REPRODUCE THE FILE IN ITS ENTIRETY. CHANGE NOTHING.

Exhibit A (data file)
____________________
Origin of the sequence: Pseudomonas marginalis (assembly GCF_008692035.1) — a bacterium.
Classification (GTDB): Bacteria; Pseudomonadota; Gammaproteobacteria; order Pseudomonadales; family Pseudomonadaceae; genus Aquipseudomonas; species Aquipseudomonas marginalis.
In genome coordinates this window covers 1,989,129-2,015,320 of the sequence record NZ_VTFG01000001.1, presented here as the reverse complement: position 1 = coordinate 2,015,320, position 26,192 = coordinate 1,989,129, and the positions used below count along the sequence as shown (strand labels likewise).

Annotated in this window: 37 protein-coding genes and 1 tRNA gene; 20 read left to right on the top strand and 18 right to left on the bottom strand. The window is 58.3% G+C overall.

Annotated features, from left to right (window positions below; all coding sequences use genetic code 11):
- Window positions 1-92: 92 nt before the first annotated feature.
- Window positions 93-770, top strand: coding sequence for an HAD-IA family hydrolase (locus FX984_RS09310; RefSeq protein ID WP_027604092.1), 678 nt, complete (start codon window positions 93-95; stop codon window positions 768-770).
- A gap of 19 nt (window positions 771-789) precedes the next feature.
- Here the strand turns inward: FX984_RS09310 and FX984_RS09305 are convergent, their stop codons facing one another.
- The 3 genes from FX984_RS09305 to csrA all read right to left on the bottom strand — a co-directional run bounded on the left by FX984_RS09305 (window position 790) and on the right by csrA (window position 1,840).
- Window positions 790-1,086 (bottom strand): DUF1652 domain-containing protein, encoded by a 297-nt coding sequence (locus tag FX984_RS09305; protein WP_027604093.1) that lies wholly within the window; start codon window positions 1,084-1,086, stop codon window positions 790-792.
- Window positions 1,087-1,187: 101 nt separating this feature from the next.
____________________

Origin of the sequence: Pseudomonas marginalis (assembly GCF_008692035.1) — a bacterium.
Classification (GTDB): Bacteria; Pseudomonadota; Gammaproteobacteria; order Pseudomonadales; family Pseudomonadaceae; genus Aquipseudomonas; species Aquipseudomonas marginalis.
In genome coordinates this window covers 1,989,129-2,015,320 of the sequence record NZ_VTFG01000001.1, presented here as the reverse complement: position 1 = coordinate 2,015,320, position 26,192 = coordinate 1,989,129, and the positions used below count along the sequence as shown (strand labels likewise).

Annotated in this window: 37 protein-coding genes and 1 tRNA gene; 20 read left to right on the top strand and 18 right to left on the bottom strand. The window is 58.3% G+C overall.

Annotated features, from left to right (window positions below; all coding sequences use genetic code 11):
- Window positions 1-92: 92 nt before the first annotated feature.
- Window positions 93-770, top strand: coding sequence for an HAD-IA family hydrolase (locus FX984_RS09310; RefSeq protein ID WP_027604092.1), 678 nt, complete (start codon window positions 93-95; stop codon window positions 768-770).
- A gap of 19 nt (window positions 771-789) precedes the next feature.
- Here the strand turns inward: FX984_RS09310 and FX984_RS09305 are convergent, their stop codons facing one another.
- The 3 genes from FX984_RS09305 to csrA all read right to left on the bottom strand — a co-directional run bounded on the left by FX984_RS09305 (window position 790) and on the right by csrA (window position 1,840).
- Window positions 790-1,086 (bottom strand): DUF1652 domain-containing protein, encoded by a 297-nt coding sequence (locus tag FX984_RS09305; protein WP_027604093.1) that lies wholly within the window; start codon window positions 1,084-1,086, stop codon window positions 790-792.
- Window positions 1,087-1,187: 101 nt separating this feature from the next.